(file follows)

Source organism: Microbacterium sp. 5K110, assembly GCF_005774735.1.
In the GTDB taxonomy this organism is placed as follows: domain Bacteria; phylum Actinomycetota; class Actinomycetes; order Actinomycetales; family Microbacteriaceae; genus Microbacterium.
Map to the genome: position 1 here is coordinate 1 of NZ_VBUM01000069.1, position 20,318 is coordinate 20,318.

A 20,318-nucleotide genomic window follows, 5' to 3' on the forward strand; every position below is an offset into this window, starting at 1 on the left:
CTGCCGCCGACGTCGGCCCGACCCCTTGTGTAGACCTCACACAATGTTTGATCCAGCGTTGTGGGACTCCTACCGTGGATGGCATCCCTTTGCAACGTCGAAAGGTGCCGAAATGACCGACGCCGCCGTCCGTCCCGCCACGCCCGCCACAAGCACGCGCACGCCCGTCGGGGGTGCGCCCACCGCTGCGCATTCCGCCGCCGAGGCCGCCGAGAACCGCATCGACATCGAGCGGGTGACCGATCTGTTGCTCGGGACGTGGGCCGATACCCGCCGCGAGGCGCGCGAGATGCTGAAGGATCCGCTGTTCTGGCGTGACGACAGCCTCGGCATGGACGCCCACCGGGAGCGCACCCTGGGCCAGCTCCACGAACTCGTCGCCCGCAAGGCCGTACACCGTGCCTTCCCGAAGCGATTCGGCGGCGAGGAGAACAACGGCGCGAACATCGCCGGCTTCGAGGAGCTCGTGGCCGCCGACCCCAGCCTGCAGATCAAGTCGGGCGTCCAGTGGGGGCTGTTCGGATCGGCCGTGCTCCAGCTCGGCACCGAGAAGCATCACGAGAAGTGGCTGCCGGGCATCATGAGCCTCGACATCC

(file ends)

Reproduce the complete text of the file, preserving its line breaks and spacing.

Source organism: Microbacterium sp. 5K110, assembly GCF_005774735.1.
In the GTDB taxonomy this organism is placed as follows: domain Bacteria; phylum Actinomycetota; class Actinomycetes; order Actinomycetales; family Microbacteriaceae; genus Microbacterium.
Map to the genome: position 1 here is coordinate 1 of NZ_VBUM01000069.1, position 20,318 is coordinate 20,318.

A 20,318-nucleotide genomic window follows, 5' to 3' on the forward strand; every position below is an offset into this window, starting at 1 on the left:
CTGCCGCCGACGTCGGCCCGACCCCTTGTGTAGACCTCACACAATGTTTGATCCAGCGTTGTGGGACTCCTACCGTGGATGGCATCCCTTTGCAACGTCGAAAGGTGCCGAAATGACCGACGCCGCCGTCCGTCCCGCCACGCCCGCCACAAGCACGCGCACGCCCGTCGGGGGTGCGCCCACCGCTGCGCATTCCGCCGCCGAGGCCGCCGAGAACCGCATCGACATCGAGCGGGTGACCGATCTGTTGCTCGGGACGTGGGCCGATACCCGCCGCGAGGCGCGCGAGATGCTGAAGGATCCGCTGTTCTGGCGTGACGACAGCCTCGGCATGGACGCCCACCGGGAGCGCACCCTGGGCCAGCTCCACGAACTCGTCGCCCGCAAGGCCGTACACCGTGCCTTCCCGAAGCGATTCGGCGGCGAGGAGAACAACGGCGCGAACATCGCCGGCTTCGAGGAGCTCGTGGCCGCCGACCCCAGCCTGCAGATCAAGTCGGGCGTCCAGTGGGGGCTGTTCGGATCGGCCGTGCTCCAGCTCGGCACCGAGAAGCATCACGAGAAGTGGCTGCCGGGCATCATGAGCCTCGACATCC